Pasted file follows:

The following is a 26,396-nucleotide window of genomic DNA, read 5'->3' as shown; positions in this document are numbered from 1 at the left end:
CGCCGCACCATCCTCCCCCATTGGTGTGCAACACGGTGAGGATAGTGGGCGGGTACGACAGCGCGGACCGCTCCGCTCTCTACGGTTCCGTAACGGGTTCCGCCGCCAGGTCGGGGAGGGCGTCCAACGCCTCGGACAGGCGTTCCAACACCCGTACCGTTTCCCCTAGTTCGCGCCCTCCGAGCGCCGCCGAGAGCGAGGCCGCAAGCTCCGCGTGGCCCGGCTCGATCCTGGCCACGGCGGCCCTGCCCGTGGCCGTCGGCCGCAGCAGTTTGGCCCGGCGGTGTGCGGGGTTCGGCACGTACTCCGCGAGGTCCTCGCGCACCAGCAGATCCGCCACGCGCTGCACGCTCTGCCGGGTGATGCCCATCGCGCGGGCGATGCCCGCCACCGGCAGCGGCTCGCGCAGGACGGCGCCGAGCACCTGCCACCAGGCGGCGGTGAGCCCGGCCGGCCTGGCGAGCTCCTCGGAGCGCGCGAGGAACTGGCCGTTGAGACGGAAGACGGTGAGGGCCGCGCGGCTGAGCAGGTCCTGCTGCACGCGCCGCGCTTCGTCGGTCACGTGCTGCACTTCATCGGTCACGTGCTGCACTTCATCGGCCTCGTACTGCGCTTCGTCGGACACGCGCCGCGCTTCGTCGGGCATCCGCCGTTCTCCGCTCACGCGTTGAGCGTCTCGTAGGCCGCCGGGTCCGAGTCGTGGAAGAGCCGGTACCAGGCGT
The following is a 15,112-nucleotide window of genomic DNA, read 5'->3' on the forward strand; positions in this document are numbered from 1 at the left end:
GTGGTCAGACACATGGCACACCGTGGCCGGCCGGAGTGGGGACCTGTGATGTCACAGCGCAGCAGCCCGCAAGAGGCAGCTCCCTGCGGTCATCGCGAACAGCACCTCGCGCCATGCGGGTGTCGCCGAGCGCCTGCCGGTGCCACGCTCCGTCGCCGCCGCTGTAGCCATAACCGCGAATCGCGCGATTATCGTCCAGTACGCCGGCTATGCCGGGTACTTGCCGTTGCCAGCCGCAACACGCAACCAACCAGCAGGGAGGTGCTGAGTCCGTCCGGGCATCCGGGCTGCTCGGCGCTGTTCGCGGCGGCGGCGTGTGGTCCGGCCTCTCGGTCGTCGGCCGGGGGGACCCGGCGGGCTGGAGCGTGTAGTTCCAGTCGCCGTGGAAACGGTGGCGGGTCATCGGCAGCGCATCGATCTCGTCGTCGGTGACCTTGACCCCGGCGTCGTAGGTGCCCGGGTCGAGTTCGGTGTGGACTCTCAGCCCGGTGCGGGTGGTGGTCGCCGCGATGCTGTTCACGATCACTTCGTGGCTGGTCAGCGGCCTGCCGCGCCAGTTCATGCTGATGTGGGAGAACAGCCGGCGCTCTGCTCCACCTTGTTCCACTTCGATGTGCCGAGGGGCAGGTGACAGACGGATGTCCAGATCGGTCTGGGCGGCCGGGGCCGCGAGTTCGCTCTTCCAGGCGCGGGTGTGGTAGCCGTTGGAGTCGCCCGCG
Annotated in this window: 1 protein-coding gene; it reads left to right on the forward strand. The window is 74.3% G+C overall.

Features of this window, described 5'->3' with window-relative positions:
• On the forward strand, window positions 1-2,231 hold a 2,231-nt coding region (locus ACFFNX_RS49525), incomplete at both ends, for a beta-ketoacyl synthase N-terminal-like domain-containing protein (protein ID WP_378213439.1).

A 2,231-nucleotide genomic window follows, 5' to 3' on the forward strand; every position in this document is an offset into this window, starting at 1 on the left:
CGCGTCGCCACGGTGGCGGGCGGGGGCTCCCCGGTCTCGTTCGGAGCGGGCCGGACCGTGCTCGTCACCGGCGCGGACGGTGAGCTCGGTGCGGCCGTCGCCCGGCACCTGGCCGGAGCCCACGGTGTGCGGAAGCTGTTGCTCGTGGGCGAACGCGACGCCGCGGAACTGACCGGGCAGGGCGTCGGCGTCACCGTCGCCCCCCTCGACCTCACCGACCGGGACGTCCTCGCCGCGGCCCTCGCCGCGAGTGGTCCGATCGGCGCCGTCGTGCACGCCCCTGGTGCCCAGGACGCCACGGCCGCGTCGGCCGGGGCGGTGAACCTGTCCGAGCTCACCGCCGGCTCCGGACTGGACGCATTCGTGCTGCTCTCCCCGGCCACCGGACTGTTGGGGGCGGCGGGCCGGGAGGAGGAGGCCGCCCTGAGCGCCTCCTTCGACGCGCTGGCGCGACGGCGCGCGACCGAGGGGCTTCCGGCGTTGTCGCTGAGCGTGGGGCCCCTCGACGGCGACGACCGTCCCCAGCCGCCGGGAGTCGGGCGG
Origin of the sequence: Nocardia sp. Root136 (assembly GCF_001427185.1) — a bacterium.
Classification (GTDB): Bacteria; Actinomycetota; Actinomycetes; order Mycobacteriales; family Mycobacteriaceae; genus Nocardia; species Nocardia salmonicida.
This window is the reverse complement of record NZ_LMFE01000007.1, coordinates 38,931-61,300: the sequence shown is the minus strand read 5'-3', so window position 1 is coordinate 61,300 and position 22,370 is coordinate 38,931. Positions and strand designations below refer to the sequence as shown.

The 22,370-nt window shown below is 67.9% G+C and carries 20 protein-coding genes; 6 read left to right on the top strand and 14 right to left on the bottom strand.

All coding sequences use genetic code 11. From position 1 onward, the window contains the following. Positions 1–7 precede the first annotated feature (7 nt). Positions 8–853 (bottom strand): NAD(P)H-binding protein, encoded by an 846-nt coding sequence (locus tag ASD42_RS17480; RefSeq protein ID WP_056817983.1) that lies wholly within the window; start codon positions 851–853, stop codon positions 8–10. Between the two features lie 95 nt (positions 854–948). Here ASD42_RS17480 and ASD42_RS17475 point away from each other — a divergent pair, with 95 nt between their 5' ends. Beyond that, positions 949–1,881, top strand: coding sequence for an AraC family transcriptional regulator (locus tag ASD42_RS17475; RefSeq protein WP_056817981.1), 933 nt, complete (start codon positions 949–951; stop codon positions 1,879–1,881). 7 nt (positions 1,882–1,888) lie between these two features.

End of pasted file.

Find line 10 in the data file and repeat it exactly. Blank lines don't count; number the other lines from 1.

Origin of the sequence: Nocardia sp. Root136 (assembly GCF_001427185.1) — a bacterium.